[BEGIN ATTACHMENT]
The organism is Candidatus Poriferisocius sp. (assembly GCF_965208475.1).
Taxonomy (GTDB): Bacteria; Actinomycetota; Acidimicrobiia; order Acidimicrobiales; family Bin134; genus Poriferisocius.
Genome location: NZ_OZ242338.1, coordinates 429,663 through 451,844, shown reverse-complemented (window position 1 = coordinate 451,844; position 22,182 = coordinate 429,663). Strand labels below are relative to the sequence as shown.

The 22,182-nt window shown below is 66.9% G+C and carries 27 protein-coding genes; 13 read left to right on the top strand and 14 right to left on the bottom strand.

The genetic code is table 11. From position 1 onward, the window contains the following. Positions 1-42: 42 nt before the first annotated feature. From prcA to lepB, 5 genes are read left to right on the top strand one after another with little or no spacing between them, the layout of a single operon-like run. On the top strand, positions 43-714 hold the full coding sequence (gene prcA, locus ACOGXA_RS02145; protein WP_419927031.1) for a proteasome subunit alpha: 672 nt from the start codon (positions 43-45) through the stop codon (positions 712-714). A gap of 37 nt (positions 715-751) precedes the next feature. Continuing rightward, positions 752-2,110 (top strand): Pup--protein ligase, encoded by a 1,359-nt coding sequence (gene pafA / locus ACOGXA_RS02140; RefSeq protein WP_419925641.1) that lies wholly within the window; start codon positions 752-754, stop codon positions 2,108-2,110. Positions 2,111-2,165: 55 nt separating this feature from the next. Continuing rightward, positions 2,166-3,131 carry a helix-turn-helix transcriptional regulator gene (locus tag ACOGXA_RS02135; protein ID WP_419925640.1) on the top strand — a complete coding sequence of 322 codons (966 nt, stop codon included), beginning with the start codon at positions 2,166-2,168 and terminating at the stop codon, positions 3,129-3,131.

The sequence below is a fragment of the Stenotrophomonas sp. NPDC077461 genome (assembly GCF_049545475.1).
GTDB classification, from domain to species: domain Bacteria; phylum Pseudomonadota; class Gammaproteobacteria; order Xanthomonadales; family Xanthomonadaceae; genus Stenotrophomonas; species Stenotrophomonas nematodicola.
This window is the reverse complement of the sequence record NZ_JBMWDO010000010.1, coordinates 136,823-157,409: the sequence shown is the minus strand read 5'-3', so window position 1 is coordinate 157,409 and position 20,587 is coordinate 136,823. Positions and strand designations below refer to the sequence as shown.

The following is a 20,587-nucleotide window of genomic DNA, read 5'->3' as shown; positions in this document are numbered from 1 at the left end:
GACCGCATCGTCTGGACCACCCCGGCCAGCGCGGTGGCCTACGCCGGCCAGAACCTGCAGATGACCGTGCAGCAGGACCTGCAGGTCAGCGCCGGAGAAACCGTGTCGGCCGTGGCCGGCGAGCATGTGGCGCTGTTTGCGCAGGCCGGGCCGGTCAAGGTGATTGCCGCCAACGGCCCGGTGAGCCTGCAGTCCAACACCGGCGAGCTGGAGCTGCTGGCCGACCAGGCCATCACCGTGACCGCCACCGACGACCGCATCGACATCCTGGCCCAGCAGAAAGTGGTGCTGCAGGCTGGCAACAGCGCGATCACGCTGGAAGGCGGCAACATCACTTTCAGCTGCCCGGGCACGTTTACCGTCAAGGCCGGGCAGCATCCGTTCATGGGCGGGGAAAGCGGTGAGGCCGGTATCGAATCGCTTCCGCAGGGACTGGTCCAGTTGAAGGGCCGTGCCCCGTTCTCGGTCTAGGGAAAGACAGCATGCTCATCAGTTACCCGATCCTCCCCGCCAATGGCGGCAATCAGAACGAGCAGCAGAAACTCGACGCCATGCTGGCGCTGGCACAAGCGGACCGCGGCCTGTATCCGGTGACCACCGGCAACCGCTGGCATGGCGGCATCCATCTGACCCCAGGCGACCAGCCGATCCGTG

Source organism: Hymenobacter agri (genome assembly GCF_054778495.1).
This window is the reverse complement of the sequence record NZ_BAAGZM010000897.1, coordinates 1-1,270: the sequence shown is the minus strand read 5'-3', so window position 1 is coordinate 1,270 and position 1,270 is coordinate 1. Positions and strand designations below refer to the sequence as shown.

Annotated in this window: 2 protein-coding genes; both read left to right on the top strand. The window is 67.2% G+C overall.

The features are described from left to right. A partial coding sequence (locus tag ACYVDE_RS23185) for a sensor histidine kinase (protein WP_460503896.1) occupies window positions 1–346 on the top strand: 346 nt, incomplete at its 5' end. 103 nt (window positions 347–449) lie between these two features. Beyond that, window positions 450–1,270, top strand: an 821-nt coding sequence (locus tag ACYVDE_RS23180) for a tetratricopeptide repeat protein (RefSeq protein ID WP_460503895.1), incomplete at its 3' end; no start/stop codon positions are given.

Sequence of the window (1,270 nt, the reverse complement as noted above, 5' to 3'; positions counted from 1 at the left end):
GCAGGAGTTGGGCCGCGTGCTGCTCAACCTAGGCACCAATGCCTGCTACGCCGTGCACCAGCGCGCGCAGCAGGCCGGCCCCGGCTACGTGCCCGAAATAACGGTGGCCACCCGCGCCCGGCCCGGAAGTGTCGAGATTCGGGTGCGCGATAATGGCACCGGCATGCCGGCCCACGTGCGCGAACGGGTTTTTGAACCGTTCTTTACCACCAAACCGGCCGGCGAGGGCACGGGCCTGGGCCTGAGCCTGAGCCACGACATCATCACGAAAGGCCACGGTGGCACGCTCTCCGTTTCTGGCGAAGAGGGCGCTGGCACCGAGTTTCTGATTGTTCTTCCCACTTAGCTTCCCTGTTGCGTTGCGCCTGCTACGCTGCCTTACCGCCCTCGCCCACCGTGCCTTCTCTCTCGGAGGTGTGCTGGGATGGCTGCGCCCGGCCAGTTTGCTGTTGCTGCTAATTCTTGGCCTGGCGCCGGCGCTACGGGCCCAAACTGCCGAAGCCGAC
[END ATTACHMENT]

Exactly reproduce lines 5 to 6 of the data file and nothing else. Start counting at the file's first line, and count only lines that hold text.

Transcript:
The genetic code is table 11. From position 1 onward, the window contains the following. Positions 1-42: 42 nt before the first annotated feature. From prcA to lepB, 5 genes are read left to right on the top strand one after another with little or no spacing between them, the layout of a single operon-like run. On the top strand, positions 43-714 hold the full coding sequence (gene prcA, locus ACOGXA_RS02145; protein WP_419927031.1) for a proteasome subunit alpha: 672 nt from the start codon (positions 43-45) through the stop codon (positions 712-714). A gap of 37 nt (positions 715-751) precedes the next feature. Continuing rightward, positions 752-2,110 (top strand): Pup--protein ligase, encoded by a 1,359-nt coding sequence (gene pafA / locus ACOGXA_RS02140; RefSeq protein WP_419925641.1) that lies wholly within the window; start codon positions 752-754, stop codon positions 2,108-2,110. Positions 2,111-2,165: 55 nt separating this feature from the next. Continuing rightward, positions 2,166-3,131 carry a helix-turn-helix transcriptional regulator gene (locus tag ACOGXA_RS02135; protein ID WP_419925640.1) on the top strand — a complete coding sequence of 322 codons (966 nt, stop codon included), beginning with the start codon at positions 2,166-2,168 and terminating at the stop codon, positions 3,129-3,131.

The sequence below is a fragment of the Stenotrophomonas sp. NPDC077461 genome (assembly GCF_049545475.1).